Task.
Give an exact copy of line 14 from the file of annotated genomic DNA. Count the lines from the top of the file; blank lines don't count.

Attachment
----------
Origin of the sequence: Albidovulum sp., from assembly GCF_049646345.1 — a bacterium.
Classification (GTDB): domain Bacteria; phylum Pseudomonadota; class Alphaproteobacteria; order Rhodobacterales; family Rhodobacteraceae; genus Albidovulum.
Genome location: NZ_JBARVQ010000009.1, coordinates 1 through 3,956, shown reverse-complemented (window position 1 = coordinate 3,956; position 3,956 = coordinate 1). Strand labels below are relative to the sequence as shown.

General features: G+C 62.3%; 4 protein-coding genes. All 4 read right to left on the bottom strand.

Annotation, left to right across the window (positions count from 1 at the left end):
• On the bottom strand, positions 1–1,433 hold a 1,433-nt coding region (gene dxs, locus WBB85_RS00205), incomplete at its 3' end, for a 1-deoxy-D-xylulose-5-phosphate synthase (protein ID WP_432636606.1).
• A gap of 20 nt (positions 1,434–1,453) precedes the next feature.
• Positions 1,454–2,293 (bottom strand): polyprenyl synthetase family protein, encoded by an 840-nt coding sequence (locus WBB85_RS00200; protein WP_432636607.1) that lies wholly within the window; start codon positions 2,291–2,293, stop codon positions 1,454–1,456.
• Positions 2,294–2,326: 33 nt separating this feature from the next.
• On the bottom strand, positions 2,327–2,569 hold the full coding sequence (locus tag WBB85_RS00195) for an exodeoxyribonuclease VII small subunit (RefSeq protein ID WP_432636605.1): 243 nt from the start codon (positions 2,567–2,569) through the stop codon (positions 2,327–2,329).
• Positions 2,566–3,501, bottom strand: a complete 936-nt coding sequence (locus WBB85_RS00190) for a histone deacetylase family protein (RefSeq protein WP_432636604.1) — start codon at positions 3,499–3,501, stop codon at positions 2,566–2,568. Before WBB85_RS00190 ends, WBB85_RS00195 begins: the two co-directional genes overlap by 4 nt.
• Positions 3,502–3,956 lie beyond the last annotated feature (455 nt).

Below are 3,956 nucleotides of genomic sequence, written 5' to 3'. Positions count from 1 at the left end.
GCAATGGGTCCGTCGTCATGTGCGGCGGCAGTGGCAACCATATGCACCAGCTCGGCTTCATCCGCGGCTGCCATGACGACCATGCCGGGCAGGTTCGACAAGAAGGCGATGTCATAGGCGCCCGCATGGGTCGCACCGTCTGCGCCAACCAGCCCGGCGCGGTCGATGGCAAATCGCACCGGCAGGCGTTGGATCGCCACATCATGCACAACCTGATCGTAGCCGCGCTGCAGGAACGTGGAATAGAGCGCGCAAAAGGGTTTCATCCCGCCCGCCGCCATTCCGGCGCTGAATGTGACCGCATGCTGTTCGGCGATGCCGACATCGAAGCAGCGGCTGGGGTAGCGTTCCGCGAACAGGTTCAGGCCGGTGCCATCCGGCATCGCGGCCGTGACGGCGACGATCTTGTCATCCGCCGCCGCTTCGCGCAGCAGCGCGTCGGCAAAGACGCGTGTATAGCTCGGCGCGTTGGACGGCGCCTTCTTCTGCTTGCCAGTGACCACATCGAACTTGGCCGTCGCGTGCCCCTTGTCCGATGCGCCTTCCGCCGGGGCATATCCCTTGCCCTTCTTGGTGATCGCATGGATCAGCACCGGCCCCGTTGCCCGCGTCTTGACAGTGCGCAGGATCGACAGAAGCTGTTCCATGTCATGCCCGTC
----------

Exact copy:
GCAATGGGTCCGTCGTCATGTGCGGCGGCAGTGGCAACCATATGCACCAGCTCGGCTTCATCCGCGGCTGCCATGACGACCATGCCGGGCAGGTTCGACAAGAAGGCGATGTCATAGGCGCCCGCATGGGTCGCACCGTCTGCGCCAACCAGCCCGGCGCGGTCGATGGCAAATCGCACCGGCAGGCGTTGGATCGCCACATCATGCACAACCTGATCGTAGCCGCGCTGCAGGAACGTGGAATAGAGCGCGCAAAAGGGTTTCATCCCGCCCGCCGCCATTCCGGCGCTGAATGTGACCGCATGCTGTTCGGCGATGCCGACATCGAAGCAGCGGCTGGGGTAGCGTTCCGCGAACAGGTTCAGGCCGGTGCCATCCGGCATCGCGGCCGTGACGGCGACGATCTTGTCATCCGCCGCCGCTTCGCGCAGCAGCGCGTCGGCAAAGACGCGTGTATAGCTCGGCGCGTTGGACGGCGCCTTCTTCTGCTTGCCAGTGACCACATCGAACTTGGCCGTCGCGTGCCCCTTGTCCGATGCGCCTTCCGCCGGGGCATATCCCTTGCCCTTCTTGGTGATCGCATGGATCAGCACCGGCCCCGTTGCCCGCGTCTTGACAGTGCGCAGGATCGACAGAAGCTGTTCCATGTCATGCCCGTC